Building communities’ capacity to control and recover from the banana disease BBTD
BBTD is caused by the banana bunchy top virus (BBTV), which invades new fields or regions via the banana aphid Pentalonia nigronervosa or infected planting material. RTB scientists are consequently studying the virus and aphid vector while working with national partners and communities to establish systems for producing disease-free banana planting material. They’ve improved knowledge of the disease through laboratory research, field trials and surveys at pilot sites in Nigeria, Benin, Gabon, Cameroon, Congo, DR Congo, Malawi and Burundi to determine the extent of BBTD’s impact.
“We now understand much better the serious nature of this threat,” said Charles Staver, a senior scientist at Bioversity, coordinator of the BBTD initiative and RTB project leader. He explained that the disease has been reported in 14 countries in SSA, and while incipient in countries such as Benin and Nigeria, it is widespread in the Congo River Basin. Researchers at the University of Kisangani estimated that BBTD threatens the banana and plantain production of over 5 million households in the DR Congo, whereas researchers in Burundi estimated that the disease has reached 500,000 farms. Staver warned that the disease is spreading in West Africa and is poised to advance further into East Africa.
The alliance has raised awareness of this threat while working at nine pilot sites in eight countries – representing the major banana production systems in SSA – to test strategies for re-establishing banana production in areas where BBTD has devastated the crop. Results from pilot sites show that the most effective strategy is to uproot all banana plants, maintain farms free of banana for at least six months, and replant with BBTV-free planting material while maintaining banana-free buffer zones around the replanted fields. If these practices are followed, banana production can be recovered for at least two or three harvests. However, the disease usually re-invades the farm, indicating a need for further research.
From the onset of work at the pilot sites, RTB researchers collaborated with local partners on gender research to better understand the roles of men and women in areas such as community decision-making and farm management. Staver explained that cross-site lessons learned from that gender research will enhance impending efforts to scale out successful recovery strategies.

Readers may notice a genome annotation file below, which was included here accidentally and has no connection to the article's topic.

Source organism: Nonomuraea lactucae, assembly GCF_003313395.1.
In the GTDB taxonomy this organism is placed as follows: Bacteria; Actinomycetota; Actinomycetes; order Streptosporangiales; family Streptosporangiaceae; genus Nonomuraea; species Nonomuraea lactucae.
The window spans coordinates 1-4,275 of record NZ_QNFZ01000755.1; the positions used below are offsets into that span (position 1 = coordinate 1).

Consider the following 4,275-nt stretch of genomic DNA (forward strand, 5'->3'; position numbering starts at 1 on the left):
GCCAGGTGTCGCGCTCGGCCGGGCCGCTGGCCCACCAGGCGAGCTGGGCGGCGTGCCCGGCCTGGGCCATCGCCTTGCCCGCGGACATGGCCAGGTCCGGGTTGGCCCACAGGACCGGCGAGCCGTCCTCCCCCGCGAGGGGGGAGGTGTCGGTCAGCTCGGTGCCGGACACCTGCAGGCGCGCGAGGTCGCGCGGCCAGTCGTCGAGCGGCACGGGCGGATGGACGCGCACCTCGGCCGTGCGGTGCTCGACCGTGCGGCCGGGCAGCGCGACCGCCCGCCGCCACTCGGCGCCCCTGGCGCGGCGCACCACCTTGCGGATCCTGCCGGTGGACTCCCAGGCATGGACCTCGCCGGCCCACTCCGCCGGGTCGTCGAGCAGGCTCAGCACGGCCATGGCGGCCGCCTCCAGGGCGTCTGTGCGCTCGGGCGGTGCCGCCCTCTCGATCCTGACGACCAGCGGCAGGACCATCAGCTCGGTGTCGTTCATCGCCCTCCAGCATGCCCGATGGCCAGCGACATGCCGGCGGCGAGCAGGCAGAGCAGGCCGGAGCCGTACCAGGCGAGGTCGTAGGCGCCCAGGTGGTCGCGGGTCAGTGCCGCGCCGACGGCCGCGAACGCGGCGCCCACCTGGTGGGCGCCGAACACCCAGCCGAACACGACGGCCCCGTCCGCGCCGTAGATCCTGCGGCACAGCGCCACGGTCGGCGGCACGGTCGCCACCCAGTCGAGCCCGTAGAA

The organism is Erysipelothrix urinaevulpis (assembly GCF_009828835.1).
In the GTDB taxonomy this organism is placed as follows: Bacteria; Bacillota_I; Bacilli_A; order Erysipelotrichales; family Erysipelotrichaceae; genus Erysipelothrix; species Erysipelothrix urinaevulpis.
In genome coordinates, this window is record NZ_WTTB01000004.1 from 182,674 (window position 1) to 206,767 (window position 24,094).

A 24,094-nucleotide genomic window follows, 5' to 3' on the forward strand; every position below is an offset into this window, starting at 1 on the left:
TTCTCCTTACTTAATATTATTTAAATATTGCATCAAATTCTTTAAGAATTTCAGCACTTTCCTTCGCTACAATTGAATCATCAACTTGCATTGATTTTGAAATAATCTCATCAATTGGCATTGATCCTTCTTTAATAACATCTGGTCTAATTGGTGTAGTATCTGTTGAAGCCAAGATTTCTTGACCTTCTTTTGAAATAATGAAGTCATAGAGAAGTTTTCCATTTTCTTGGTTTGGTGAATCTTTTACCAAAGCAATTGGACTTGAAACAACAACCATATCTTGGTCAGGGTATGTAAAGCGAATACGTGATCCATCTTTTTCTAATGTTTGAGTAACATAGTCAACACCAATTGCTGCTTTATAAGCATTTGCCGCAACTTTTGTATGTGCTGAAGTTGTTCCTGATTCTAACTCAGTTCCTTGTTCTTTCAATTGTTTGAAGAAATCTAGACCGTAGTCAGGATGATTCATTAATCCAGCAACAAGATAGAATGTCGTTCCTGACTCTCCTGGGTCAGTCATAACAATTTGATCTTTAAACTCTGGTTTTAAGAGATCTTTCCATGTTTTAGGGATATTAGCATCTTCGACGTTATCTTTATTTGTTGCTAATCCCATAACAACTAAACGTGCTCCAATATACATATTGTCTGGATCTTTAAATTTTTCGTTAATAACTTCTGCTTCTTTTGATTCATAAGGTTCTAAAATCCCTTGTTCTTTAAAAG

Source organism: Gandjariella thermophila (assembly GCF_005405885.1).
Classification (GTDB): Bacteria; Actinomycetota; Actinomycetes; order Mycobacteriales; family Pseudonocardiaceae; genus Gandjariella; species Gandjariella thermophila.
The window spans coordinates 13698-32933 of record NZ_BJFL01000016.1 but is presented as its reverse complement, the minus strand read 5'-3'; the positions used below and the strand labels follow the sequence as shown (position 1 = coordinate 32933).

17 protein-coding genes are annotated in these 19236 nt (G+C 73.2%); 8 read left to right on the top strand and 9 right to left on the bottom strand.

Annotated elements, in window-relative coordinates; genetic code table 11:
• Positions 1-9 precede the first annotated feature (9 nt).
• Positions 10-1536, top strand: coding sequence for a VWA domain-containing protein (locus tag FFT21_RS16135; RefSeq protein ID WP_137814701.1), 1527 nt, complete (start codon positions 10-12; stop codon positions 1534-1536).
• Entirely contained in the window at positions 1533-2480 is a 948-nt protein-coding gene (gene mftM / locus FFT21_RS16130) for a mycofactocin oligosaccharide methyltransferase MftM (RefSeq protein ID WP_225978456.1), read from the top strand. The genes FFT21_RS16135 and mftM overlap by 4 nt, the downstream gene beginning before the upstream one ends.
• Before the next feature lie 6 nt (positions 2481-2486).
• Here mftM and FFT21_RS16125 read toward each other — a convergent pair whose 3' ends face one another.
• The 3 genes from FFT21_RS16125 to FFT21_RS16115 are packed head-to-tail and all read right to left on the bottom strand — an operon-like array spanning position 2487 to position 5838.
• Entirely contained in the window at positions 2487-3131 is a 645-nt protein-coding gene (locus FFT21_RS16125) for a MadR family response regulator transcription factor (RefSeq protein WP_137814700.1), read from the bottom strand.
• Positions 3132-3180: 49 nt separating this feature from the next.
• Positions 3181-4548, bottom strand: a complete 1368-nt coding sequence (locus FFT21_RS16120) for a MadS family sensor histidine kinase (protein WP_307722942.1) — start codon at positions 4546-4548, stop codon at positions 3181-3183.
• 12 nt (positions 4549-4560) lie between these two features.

“RTB partners have catalyzed commitments from African governments, the FAO and the Bill & Melinda Gates Foundation to strengthen efforts to study and control BBTD,” affirmed IITA virologist Lava Kumar. He gave the example of collaboration between IITA and several Nigerian government agencies to launch a “Stop Bunchy Top” campaign in early 2016 to halt the disease’s advance within Nigeria.
Kumar explained that an essential component of such efforts is the ability to detect BBTV in plants and aphids, and RTB has contributed to the development of two new technologies for BBTV detection: a diagnostic test based on loop-mediated isothermal amplification (CT-LAMP) and a recombinase polymerase amplification assay. Plant virologist Marie-Line Iskra-Caruana, of CIRAD, noted that one advantage of the CT-LAMP assay is that it detects the virus in low concentrations, so it is useful for testing planting material and early detection in mature plants.
Bioversity associate scientist Aman Omondi observed that another important achievement is that the RTB initiative has trained representatives of national research institutes, universities and ministries of agriculture in areas ranging from BBTD diagnostics to clean seed systems. As the disease spreads and the RTB researchers develop more tools for controlling it, this critical mass of trained people will lead the battle to defeat BBTD.